October Company Spotlight

Oct 18 2016 | Posted in Company Spotlight

Under Dracula’s Spell


Principal dancers Sophia Lee and Liang Xing; Photo by Réjean Brandt Photography

Halloween decorations are out, candy is being purchased, and pumpkins are going under the carving knife.

Our 2016-17 season begins with a bang- and a bite- as we take Dracula to stage! Set to a glorious score by Gustav Mahler with opulent sets and costumes, this dark fantasy is faithful to Bram Stoker’s gothic novel, brimming with passion and fearful suspense. The creative team that brought this classic story to life includes renowned choreographer Mark Godden and accomplished costume and set designer: Paul Daigle.

Costumes won’t just be reserved for the stage this time, as we are offering an interactive costume contest for Dracula attendees. The Royal Winnipeg Ballet invites vampires and ghouls of all ages to attend this production in their spookiest attire for a chance to win a walk-on role in RWB’s holiday favourite: Nutcracker. By visiting RWB’s subscription table at the Centennial Concert Hall’s front lobby, patrons in costume will receive a ballot for a chance to win this exciting grand prize. This prize includes: 1 walk-on role experience for the winning patron and two tickets to the show, one for themselves and one for a guest.

The Royal Winnipeg Ballet would like to gratefully acknowledge Dracula’s Production Supporter the Richardson Foundation, and Performance Sponsors: Investors Group, Qualico, and Arnold Bros. Transport Inc. The RWB would also like to thank Dracula’s Student Matinee Supporters, Richardson Foundation and In Memory of Peter D. Curry.

What are the critics saying about RWB’s Dracula?

“Spine-chilling monster hit” Winnipeg Free Press, 2010

“… the bloodthirsty ballet has maintained its death grip on audiences’ imaginations since its world premiere by the company in 1998.” Uptown Magazine, 2010

“Brilliant, bold and bloody, this is one RWB “dark fantasy” you simply do not want to miss.” Winnipeg Sun, 2010

Experience Dracula for yourself by purchasing tickets online, in person at 380 Graham Avenue, or by phoning 204-956-2792.

Find more information on the ballet and it’s performances here.

Mystery at the Nutcracker


Countless audiences have fallen in love with the characters of Nutcracker. Audiences watch with wide eyes when characters bustle about in The Stahlbaum Home, as docile object come to life, and as Clara transcends time.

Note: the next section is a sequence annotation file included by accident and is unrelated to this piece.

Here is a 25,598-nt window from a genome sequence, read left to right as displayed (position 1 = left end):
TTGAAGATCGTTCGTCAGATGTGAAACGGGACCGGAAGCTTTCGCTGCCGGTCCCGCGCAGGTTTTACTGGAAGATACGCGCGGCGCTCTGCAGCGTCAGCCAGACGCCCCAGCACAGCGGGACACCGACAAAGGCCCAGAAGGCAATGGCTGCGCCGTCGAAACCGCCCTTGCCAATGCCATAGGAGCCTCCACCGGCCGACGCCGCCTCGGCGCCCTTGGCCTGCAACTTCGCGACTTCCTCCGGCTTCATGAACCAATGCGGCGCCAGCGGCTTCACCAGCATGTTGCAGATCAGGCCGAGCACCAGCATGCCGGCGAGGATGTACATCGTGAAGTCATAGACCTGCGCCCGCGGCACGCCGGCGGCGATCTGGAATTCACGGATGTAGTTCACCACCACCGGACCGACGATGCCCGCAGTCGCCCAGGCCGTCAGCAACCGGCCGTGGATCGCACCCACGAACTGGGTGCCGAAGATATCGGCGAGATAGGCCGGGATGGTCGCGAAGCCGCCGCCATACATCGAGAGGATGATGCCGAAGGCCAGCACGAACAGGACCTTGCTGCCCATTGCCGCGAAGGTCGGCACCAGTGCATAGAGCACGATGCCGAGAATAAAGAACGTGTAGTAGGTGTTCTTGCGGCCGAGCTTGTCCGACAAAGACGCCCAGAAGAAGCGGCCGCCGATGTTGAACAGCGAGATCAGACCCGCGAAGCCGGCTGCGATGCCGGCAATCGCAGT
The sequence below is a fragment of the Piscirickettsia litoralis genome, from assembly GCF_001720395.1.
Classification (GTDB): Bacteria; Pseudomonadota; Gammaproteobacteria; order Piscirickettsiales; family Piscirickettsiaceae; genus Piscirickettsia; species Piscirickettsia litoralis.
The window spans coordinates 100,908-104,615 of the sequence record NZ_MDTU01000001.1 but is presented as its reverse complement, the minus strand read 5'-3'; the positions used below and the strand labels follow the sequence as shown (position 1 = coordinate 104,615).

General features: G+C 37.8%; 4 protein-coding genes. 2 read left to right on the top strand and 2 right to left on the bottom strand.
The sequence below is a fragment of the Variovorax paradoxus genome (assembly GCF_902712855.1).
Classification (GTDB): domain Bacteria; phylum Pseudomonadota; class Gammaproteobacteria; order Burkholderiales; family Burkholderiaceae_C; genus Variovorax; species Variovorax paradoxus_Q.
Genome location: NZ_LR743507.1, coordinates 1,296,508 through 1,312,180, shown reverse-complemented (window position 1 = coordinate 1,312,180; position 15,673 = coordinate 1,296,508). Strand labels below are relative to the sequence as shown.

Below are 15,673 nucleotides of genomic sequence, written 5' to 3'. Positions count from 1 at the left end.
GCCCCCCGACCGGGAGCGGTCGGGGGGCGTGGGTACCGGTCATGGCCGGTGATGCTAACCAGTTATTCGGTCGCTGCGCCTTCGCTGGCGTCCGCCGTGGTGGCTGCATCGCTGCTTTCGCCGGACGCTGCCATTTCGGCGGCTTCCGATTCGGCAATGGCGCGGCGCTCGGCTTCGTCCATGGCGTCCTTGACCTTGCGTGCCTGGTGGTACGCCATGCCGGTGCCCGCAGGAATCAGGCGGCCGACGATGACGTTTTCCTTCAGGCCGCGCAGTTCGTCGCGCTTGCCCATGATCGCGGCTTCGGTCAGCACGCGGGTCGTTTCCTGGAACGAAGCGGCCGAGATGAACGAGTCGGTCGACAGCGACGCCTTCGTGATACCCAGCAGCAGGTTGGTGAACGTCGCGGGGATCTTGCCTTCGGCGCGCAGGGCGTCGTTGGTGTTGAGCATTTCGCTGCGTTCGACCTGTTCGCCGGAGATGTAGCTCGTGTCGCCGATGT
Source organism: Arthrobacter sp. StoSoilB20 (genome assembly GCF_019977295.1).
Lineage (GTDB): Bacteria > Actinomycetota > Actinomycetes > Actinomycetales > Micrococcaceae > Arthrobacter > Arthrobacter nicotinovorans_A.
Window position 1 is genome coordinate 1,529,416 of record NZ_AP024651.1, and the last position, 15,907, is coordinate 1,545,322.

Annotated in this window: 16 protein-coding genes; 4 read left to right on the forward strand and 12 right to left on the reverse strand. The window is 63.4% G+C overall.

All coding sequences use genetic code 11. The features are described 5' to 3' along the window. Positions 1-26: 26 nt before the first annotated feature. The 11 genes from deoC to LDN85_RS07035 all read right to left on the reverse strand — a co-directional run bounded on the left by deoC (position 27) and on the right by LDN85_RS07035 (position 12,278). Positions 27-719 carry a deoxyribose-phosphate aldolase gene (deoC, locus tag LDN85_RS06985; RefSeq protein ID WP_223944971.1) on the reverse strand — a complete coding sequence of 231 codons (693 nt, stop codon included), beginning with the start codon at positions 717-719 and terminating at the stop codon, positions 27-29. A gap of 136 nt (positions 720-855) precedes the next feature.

Adding to the wonder and whimsy of Royal Winnipeg Ballet’s Nutcracker is the addition of someone new! Who will it be? Stay tuned for the character release in an upcoming Company Spotlight- you just may find your new favourite character!

Royal Winnipeg Ballet’s International Audition Tour Takes Flight


Day 1 of the International Audition Tour in Saskatoon, SK; Photo by Lindsay McKnight

Our 2016-2017 International Audition Tour began on October 12th with our first stop being Saskatoon, Saskatchewan. For the month of October we will be touring through Calgary, Edmonton, Vancouver, Nanaimo, and Kelowna in search of ballerinas for one of our three Professional Division Programs: Ballet Academic, Aspirant Program, and Teacher Training Program. Remember, video auditions are accepted for those who cannot attend in-person. To find out more about our International Audition Tour, please click here.

Rewind to Manitoba Dance Day


Manitoba Dance Day Choreographers and Participants; Photo by Natasha Havrilenko

Sundays at the Royal Winnipeg Ballet are typically busy for our Recreation Division; however, we saw an especially packed building on Sunday, October 2nd. Aside from conducing auditions for Nutcracker, we opened our doors to Dance Downtown’s Manitoba Dance Day. In conjunction with Dance Manitoba and Rainbow Stage, we partook in this free, fun-filled afternoon as part of Culture Days 2016.

Judging by the turnout and smiling faces, we can say that the event was a success—even Filbert learned a new step or two! Thank you to our choreographers: Romeo Suban, Alissa Lee, Eugene Baffoe, and to all who made Manitoba Dance Day happen!

Please click here to watch our event coverage on Global News.

Sound of the Symphony: Q + A with RWB’s Music Director and Conductor, Tadeusz Biernacki


Tadeusz Biernacki conducting; Photo courtesy of

We took a moment to sit down with Tadeusz Biernacki, Music Director and Conductor for the Royal Winnipeg Ballet, to discuss the important, unseen component of Dracula: the music.